FOR IMMEDIATE RELEASE
August 04, 2021
The New Mexico Museum of Art (MOA) and Museum of International Folk Art (MOIFA) are pleased to announce that both museums have been awarded funding from the Helen Frankenthaler Foundation as part of the Frankenthaler Climate Initiative. MOA and MOIFA, both divisions of the New Mexico Department of Cultural Affairs (NMDCA), are among 79 visual art institutions in the U.S. that were awarded the funding to support the museums in becoming more energy-efficient.
As the first program of its kind, the Frankenthaler Climate Initiative was developed in partnership with Rocky Mountain Institute, a leading global expert and advocate for clean energy, and Environment & Culture Partners consultancy, and was launched in February 2021 as a $5 million, multi-year program. This funding will allow MOA and MOIFA to advance the goal of carbon neutrality in the visual arts.
“The Frankenthaler Climate Initiative was conceived to move art museums toward net-zero, and to set an example for all institutions and citizens to follow suit,” said Fred Isemna, president of the Helen Frankenthaler Foundation. “We wanted to help U.S. art institutions join the climate fray. There is a void to be filled: a crying need to provide technical know-how and financial support to art institutions to scope their needs, define problems, and implement solutions.”
“The New Mexico Department of Cultural Affairs is committed to taking action to decrease the department’s carbon footprint through energy efficiency and renewable energy projects,” said Debra Garcia y Griego, Cabinet Secretary of the NMDCA. “With the support of the Frankenthaler Climate Initiative, MOA and MOIFA ensure their commitment not only to the vitality and future success of art and culture but also a very visible commitment to environmental sustainability.”
MOA will use this award to fund the installation of a solar photovoltaic (PV) system at the new Vladem Contemporary, set to open in the Santa Fe Railyard District in 2022. On average, Santa Fe has more than 300 sunny days per year, making the Vladem Contemporary an ideal location for solar energy. Installing a PV system on the Vladem Contemporary will reduce the Museum’s power bill by an estimated $4,500 per year, lower the Museum’s carbon footprint, and positively impact its economic viability.
MOIFA plans to use the funds to redesign the Museum’s atrium roof. This space serves as the hub of MOIFA’s highly popular public programs, such as Día de Muertos (Day of the Dead), Asian New Year, and Community Day, each of which draws more than 1,000 participants. Used daily by school groups and visitors, it is also the focal point of private events, weddings, and rentals. The roof redesign will address energy consumption as well as chronic issues such as water leaks. This will result in a lasting impact on energy efficiency and provide a model for addressing climate change through building modification. Once implemented, there is an anticipated savings of up to $2,500 a year in energy costs.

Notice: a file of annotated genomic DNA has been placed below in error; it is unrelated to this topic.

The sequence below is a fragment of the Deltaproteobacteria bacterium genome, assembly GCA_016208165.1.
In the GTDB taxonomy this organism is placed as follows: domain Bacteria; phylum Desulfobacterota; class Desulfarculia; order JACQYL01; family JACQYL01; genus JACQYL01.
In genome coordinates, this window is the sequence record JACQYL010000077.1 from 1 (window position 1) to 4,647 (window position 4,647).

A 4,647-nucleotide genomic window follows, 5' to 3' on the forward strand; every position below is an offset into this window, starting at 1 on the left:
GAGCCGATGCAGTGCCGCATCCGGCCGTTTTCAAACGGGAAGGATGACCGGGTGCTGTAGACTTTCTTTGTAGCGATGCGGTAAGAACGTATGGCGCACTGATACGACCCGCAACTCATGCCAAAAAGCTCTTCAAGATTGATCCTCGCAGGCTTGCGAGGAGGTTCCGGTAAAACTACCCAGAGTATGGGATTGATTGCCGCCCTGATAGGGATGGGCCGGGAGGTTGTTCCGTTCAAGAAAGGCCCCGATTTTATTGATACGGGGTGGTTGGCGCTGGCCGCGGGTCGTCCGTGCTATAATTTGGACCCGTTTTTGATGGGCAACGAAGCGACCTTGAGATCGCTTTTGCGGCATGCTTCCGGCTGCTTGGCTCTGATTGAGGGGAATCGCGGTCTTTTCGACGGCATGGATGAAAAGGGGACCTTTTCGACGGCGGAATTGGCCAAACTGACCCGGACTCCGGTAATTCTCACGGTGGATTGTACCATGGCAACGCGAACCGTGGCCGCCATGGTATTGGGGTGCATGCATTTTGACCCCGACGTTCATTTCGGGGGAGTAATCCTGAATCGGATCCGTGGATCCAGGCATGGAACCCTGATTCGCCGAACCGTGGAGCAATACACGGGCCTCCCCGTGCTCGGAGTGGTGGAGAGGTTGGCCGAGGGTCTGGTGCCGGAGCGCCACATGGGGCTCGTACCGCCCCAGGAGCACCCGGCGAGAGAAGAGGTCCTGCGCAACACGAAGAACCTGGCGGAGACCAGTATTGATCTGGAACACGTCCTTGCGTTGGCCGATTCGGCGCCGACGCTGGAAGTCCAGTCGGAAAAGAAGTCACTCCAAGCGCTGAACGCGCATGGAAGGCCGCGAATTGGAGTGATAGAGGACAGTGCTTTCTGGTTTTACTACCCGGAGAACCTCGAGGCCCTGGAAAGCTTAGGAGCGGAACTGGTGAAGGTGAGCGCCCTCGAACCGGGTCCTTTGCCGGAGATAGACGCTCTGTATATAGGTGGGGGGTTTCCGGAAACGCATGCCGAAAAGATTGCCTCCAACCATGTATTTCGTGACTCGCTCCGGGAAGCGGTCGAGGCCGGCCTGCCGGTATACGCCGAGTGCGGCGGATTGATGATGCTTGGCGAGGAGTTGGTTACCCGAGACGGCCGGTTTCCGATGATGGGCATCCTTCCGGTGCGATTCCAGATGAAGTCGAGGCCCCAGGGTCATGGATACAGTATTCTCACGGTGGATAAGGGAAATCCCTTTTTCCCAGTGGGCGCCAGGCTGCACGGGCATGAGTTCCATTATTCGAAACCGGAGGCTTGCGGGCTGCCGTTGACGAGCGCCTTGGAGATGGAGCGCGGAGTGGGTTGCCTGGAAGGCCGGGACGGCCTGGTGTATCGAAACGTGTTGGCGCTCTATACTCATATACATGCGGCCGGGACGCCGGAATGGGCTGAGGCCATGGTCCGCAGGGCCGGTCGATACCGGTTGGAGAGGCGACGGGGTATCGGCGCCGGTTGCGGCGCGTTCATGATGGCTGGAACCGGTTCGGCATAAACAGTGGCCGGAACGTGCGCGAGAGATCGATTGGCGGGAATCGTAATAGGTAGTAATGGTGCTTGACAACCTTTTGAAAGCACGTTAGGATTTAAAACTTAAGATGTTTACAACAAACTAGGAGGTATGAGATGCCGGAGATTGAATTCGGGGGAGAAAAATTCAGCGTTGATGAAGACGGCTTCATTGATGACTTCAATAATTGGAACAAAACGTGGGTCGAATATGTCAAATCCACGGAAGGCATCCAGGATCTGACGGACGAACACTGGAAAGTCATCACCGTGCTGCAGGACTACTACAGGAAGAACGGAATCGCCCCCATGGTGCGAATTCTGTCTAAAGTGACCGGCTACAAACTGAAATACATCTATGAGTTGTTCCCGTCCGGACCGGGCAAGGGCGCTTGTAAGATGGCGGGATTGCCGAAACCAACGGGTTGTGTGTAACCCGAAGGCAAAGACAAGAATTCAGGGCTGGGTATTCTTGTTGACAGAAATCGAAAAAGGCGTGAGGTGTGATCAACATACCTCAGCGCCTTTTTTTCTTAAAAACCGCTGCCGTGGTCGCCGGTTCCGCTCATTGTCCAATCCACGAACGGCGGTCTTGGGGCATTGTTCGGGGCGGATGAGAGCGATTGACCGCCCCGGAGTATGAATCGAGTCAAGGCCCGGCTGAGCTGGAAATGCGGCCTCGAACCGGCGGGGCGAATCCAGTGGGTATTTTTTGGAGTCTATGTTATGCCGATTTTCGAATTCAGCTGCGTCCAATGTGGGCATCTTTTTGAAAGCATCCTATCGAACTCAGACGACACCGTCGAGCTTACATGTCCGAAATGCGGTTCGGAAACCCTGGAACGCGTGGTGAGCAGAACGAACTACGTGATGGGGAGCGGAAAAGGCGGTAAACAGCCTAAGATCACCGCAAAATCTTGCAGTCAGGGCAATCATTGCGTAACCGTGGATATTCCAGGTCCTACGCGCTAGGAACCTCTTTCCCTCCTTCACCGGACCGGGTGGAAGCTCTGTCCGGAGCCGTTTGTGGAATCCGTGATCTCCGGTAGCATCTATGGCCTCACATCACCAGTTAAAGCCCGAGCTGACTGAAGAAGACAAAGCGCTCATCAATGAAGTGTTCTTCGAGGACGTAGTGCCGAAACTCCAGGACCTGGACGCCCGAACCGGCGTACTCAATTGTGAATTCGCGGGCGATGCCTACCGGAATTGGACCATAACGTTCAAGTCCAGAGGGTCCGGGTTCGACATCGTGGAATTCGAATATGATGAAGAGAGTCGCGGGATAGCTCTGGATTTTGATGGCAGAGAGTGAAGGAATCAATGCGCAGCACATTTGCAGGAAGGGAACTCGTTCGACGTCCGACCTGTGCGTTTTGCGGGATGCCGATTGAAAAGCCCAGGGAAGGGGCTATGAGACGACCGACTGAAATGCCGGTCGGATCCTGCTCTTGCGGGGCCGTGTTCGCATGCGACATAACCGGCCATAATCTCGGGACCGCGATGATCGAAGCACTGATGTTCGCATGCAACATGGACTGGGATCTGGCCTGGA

About The New Mexico Museum of Art
The New Mexico Museum of Art is a division of the Department of Cultural Affairs. Programs and exhibits are supported by the Museum of New Mexico Foundation and its donors. The mission of the Museum of Art is to create authentic experiences that foster a deeper understanding and enjoyment of art throughout our state. With a collection of more than 20,000 pieces of work, the museum brings the art of the world to New Mexico and the art of New Mexico to the world.
About the Museum of International Folk Art
The Museum of International Folk Art is a division of the Department of Cultural Affairs, under the leadership of the Board of Regents for the Museum of New Mexico. Programs and exhibits are generously supported by the International Folk Art Foundation and Museum of New Mexico Foundation. The mission of The Museum of International Folk Art is to shape a humane world by connecting people through creative expression and artistic traditions. The museum holds the largest collection of international folk art in the world, numbering more than 130,000 objects from more than 100 countries.